Yowie

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The Yowie is a large, hairy biped said to roam the Australian Outback.  This bigfoot-like cryptid stands between seven to twelve feet tall, and has disproportionately large feet.  Also similar to North America's Bigfoot is the influence this strange beast has had on the culture of Australia's indigenous inhabitants.  The Aboriginal people were said to have warned early European settlers of aggressive, hairy wild men who lurked in the wilderness, and ancient cave paintings show huge, bestial figures towering over the island continent's native people.

"Who has not heard, from the earliest settlement of the colony, the blacks speaking of some unearthly animal or inhuman creature, that inhabited some part of the wildest, inaccessible, rugged and sequestered haunts of rocky mountains and gorges in the colony, namely, the Yahoo Devil-Devil, or the Hairy Man of the Woods, which to this day they stand in fearful awe and terror of," asked the Sydney Evening News in 1876.

That year a pair of sightings by white settlers published in the paper became the earliest known media coverage of the Yowie.  The reports began with a young shepherd's encounter with an "unearthly, inhuman-looking being" while tending his flock near the head of the Lachlan River in New South Wales.  The lad, whose name was Porter, was reportedly overcome with fear when he saw the creature charging towards him down some nearby rocks.  He abandoned his sheep, and, along with his similarly terror-stricken dogs, fled back to his homestead.  Porter told his father what happened, and together they returned to where the boy had been chased by the monster, but found nothing.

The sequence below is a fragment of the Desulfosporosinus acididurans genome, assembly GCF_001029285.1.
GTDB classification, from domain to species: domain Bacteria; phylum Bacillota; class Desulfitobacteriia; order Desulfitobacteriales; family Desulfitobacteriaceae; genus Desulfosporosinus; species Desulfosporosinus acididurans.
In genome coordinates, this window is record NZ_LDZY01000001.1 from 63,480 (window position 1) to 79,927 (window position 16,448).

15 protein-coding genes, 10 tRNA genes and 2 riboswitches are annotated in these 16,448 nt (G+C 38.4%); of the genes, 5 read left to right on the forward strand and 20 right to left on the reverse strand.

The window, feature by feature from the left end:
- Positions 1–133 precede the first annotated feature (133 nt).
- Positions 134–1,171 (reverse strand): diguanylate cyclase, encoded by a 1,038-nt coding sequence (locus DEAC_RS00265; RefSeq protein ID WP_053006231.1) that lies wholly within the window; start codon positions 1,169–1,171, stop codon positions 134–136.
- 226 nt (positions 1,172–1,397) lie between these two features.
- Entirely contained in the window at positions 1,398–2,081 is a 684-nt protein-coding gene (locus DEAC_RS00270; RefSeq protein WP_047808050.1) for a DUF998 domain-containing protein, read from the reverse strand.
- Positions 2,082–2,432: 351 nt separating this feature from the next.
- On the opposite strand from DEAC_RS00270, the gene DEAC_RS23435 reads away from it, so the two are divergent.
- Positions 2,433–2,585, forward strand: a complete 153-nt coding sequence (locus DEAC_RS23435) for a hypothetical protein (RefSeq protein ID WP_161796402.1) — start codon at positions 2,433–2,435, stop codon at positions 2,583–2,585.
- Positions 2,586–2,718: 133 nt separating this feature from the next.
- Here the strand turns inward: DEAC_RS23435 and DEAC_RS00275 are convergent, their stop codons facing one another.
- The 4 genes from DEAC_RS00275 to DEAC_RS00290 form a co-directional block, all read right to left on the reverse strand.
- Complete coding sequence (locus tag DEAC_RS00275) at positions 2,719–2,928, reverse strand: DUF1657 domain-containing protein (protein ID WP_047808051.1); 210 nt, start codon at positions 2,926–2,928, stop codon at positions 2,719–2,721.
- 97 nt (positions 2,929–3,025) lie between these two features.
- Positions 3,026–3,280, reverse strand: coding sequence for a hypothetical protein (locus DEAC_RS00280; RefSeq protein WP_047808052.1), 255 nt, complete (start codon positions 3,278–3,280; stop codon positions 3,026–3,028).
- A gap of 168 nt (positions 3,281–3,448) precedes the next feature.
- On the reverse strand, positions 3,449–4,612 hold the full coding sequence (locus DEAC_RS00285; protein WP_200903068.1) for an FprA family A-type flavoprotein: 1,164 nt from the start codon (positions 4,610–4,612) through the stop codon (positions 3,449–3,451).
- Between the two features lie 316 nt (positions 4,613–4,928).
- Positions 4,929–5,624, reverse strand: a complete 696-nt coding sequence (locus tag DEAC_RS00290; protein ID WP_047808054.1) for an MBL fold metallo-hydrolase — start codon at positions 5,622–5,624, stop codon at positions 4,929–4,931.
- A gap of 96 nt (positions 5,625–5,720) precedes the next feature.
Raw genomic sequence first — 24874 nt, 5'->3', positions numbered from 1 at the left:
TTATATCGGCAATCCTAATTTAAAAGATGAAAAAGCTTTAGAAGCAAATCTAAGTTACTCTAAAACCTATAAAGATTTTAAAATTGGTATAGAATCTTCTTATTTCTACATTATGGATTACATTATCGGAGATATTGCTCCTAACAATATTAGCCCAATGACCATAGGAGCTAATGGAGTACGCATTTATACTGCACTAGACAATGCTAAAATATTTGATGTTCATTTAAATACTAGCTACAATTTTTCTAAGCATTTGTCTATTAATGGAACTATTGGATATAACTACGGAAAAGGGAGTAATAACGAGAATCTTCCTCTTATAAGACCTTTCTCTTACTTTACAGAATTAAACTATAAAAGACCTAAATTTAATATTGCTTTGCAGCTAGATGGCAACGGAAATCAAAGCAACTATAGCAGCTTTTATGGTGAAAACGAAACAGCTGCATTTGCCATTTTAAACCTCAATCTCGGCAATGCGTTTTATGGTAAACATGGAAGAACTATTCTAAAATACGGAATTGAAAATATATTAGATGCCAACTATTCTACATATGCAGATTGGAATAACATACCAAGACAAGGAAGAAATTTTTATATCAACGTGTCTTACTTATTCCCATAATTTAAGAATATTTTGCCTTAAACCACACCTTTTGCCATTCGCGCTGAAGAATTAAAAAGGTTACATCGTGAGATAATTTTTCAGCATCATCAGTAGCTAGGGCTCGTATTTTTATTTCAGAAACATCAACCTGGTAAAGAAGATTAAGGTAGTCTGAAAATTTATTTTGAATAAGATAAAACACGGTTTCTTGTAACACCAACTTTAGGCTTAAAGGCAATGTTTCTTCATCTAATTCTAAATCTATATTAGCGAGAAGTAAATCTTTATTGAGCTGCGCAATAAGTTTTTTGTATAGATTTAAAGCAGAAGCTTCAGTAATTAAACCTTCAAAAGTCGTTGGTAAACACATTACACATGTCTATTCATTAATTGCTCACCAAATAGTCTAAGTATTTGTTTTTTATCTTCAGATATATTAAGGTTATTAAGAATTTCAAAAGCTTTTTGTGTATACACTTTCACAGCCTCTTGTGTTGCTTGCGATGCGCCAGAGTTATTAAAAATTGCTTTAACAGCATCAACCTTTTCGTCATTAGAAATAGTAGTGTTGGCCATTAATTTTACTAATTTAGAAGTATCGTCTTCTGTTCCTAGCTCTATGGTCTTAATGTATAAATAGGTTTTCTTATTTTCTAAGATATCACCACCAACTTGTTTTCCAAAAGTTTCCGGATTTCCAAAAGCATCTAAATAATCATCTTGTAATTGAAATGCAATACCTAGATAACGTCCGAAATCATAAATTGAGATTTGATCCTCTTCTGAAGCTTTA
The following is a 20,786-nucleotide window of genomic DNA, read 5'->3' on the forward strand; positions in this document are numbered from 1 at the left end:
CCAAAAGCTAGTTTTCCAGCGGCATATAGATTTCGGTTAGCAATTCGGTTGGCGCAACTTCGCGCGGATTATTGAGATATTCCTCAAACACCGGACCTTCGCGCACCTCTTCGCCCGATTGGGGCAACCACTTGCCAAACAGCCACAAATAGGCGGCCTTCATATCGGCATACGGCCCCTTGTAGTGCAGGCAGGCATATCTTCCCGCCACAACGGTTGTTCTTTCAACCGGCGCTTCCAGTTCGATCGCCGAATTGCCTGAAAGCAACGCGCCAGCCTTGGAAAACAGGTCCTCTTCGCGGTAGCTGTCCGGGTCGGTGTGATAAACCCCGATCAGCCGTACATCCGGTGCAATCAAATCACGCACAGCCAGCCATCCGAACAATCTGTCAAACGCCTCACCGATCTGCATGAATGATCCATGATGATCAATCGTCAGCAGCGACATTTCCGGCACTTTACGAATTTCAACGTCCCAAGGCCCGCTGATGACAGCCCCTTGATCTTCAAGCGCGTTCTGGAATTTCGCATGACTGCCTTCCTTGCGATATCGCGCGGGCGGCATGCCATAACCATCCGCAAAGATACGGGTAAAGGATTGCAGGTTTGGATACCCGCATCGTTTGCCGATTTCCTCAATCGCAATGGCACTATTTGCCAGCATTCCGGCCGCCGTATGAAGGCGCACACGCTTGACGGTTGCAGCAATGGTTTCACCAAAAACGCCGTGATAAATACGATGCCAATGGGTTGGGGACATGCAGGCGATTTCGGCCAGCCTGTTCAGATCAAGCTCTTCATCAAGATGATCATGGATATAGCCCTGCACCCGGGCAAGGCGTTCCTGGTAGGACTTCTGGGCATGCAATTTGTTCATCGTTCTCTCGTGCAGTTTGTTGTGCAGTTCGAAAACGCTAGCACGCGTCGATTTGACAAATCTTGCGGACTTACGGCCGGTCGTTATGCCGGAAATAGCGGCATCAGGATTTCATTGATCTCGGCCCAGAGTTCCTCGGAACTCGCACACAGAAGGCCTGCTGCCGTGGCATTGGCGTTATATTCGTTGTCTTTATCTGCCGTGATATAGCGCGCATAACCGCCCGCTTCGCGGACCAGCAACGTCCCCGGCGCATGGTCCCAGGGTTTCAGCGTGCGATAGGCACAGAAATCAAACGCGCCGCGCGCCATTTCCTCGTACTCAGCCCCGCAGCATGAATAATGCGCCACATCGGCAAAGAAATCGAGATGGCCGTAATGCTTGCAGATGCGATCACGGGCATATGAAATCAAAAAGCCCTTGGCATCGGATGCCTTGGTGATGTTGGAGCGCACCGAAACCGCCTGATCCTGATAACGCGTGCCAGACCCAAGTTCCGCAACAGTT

A few days later a group of young men and women fishing in the Rocky Bridge waterholes, also in New South Wales, had their own encounter with the creature.  The majority of the group had gone off to set their lines, leaving a single young woman behind to prepare their supper; while so engaged, the woman was startled to see what she at first thought to be a member of her party approaching the cooking fire, only to realize that instead it was an "unsightly and inhuman" being with a "big red face" and "hands and legs covered over with long, shaggy hair."  The horrified young lady was frozen in fright, only able to let out a terrified scream, which alerted her companions.  Her friends came running, and the creature stood some distance off for a minute or two before deciding to retreat into the nearby rocks.  Two of the young men grabbed tomahawks and cudgels, and gave chase,  They followed the monster up the mountainous terrain when it suddenly turned on them and stood its ground.  The men halted their advance, allowing them a good view of the beast.  

"The head was covered with dark, grisly hair, the face with shaggy darkish hair, the back and belly, and down the legs covered with hair of a lighter color," read the newspaper report.

The Yowie then surprised them all by doubling back and again running towards their fire and the rest of the group.  This evoked a primal terror in the witnesses, who were relieved to see that by some luck the charging monster had decided to veer off into the rocky terrain and out of sight.  Settlers in the area organized a search party to hunt the beast down, but were ultimately unsuccessful.

Since then, there have been hundreds of Yowie sightings in New South Wales and Queensland, and one significant flap of sightings took place in the Northern Territory in the 1990s.  The reports consistently describe the same hairy creature seen by the 19th century youths mentioned in the Sydney Evening News, and just like witnesses of hairy hominids on other continents, those who see the beast are insistent that what they saw was no ordinary animal.  So if you find yourself in the Australian Outback, in addition to the myriad deadly creatures inhabiting that inhospitable environment, you may want to take extra care to look over your shoulder for the aggressive, hirsute humanoid said to dwell Down Under--the Yowie.

Tobias WaylandComment